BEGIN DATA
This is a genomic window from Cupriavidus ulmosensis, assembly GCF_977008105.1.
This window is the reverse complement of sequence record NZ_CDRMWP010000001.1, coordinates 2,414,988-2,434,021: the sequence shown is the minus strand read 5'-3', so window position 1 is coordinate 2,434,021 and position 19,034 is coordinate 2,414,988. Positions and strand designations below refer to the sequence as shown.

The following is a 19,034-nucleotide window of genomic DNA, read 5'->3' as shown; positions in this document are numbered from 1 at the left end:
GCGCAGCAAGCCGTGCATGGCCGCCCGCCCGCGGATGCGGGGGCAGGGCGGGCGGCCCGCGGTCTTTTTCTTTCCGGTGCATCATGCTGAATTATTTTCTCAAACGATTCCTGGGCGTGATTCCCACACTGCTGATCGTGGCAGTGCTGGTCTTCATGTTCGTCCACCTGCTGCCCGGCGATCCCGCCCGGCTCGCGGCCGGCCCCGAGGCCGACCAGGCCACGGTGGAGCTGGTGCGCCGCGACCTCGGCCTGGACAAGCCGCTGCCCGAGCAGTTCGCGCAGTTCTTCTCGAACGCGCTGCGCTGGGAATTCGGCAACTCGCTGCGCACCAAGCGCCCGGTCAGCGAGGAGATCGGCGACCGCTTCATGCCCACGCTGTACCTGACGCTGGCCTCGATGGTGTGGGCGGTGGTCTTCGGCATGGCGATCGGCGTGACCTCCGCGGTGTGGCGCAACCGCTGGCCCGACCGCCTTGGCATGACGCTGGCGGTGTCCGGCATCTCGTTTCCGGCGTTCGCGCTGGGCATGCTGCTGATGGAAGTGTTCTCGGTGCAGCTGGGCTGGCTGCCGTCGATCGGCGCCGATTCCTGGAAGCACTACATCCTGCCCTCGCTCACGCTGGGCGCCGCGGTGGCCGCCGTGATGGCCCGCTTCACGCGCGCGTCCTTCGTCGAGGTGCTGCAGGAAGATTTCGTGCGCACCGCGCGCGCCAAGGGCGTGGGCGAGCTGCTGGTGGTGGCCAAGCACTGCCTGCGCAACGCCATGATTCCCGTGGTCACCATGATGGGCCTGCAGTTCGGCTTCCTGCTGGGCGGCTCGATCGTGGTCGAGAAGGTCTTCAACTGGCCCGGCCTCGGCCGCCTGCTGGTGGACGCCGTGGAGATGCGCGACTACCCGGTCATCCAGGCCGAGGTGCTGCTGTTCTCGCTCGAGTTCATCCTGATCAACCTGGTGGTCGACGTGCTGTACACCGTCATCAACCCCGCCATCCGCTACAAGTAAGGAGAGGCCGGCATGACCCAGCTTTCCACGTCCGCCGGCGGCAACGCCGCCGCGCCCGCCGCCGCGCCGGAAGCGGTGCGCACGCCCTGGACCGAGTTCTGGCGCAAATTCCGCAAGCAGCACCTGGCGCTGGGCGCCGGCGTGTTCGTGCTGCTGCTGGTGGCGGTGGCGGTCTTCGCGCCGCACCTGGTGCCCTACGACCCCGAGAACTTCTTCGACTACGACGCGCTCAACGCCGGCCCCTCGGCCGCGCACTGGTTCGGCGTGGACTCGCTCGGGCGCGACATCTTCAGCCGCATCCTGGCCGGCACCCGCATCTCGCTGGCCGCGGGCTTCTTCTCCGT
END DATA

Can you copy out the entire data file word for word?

This is a genomic window from Cupriavidus ulmosensis, assembly GCF_977008105.1.
This window is the reverse complement of sequence record NZ_CDRMWP010000001.1, coordinates 2,414,988-2,434,021: the sequence shown is the minus strand read 5'-3', so window position 1 is coordinate 2,434,021 and position 19,034 is coordinate 2,414,988. Positions and strand designations below refer to the sequence as shown.

The following is a 19,034-nucleotide window of genomic DNA, read 5'->3' as shown; positions in this document are numbered from 1 at the left end:
GCGCAGCAAGCCGTGCATGGCCGCCCGCCCGCGGATGCGGGGGCAGGGCGGGCGGCCCGCGGTCTTTTTCTTTCCGGTGCATCATGCTGAATTATTTTCTCAAACGATTCCTGGGCGTGATTCCCACACTGCTGATCGTGGCAGTGCTGGTCTTCATGTTCGTCCACCTGCTGCCCGGCGATCCCGCCCGGCTCGCGGCCGGCCCCGAGGCCGACCAGGCCACGGTGGAGCTGGTGCGCCGCGACCTCGGCCTGGACAAGCCGCTGCCCGAGCAGTTCGCGCAGTTCTTCTCGAACGCGCTGCGCTGGGAATTCGGCAACTCGCTGCGCACCAAGCGCCCGGTCAGCGAGGAGATCGGCGACCGCTTCATGCCCACGCTGTACCTGACGCTGGCCTCGATGGTGTGGGCGGTGGTCTTCGGCATGGCGATCGGCGTGACCTCCGCGGTGTGGCGCAACCGCTGGCCCGACCGCCTTGGCATGACGCTGGCGGTGTCCGGCATCTCGTTTCCGGCGTTCGCGCTGGGCATGCTGCTGATGGAAGTGTTCTCGGTGCAGCTGGGCTGGCTGCCGTCGATCGGCGCCGATTCCTGGAAGCACTACATCCTGCCCTCGCTCACGCTGGGCGCCGCGGTGGCCGCCGTGATGGCCCGCTTCACGCGCGCGTCCTTCGTCGAGGTGCTGCAGGAAGATTTCGTGCGCACCGCGCGCGCCAAGGGCGTGGGCGAGCTGCTGGTGGTGGCCAAGCACTGCCTGCGCAACGCCATGATTCCCGTGGTCACCATGATGGGCCTGCAGTTCGGCTTCCTGCTGGGCGGCTCGATCGTGGTCGAGAAGGTCTTCAACTGGCCCGGCCTCGGCCGCCTGCTGGTGGACGCCGTGGAGATGCGCGACTACCCGGTCATCCAGGCCGAGGTGCTGCTGTTCTCGCTCGAGTTCATCCTGATCAACCTGGTGGTCGACGTGCTGTACACCGTCATCAACCCCGCCATCCGCTACAAGTAAGGAGAGGCCGGCATGACCCAGCTTTCCACGTCCGCCGGCGGCAACGCCGCCGCGCCCGCCGCCGCGCCGGAAGCGGTGCGCACGCCCTGGACCGAGTTCTGGCGCAAATTCCGCAAGCAGCACCTGGCGCTGGGCGCCGGCGTGTTCGTGCTGCTGCTGGTGGCGGTGGCGGTCTTCGCGCCGCACCTGGTGCCCTACGACCCCGAGAACTTCTTCGACTACGACGCGCTCAACGCCGGCCCCTCGGCCGCGCACTGGTTCGGCGTGGACTCGCTCGGGCGCGACATCTTCAGCCGCATCCTGGCCGGCACCCGCATCTCGCTGGCCGCGGGCTTCTTCTCCGT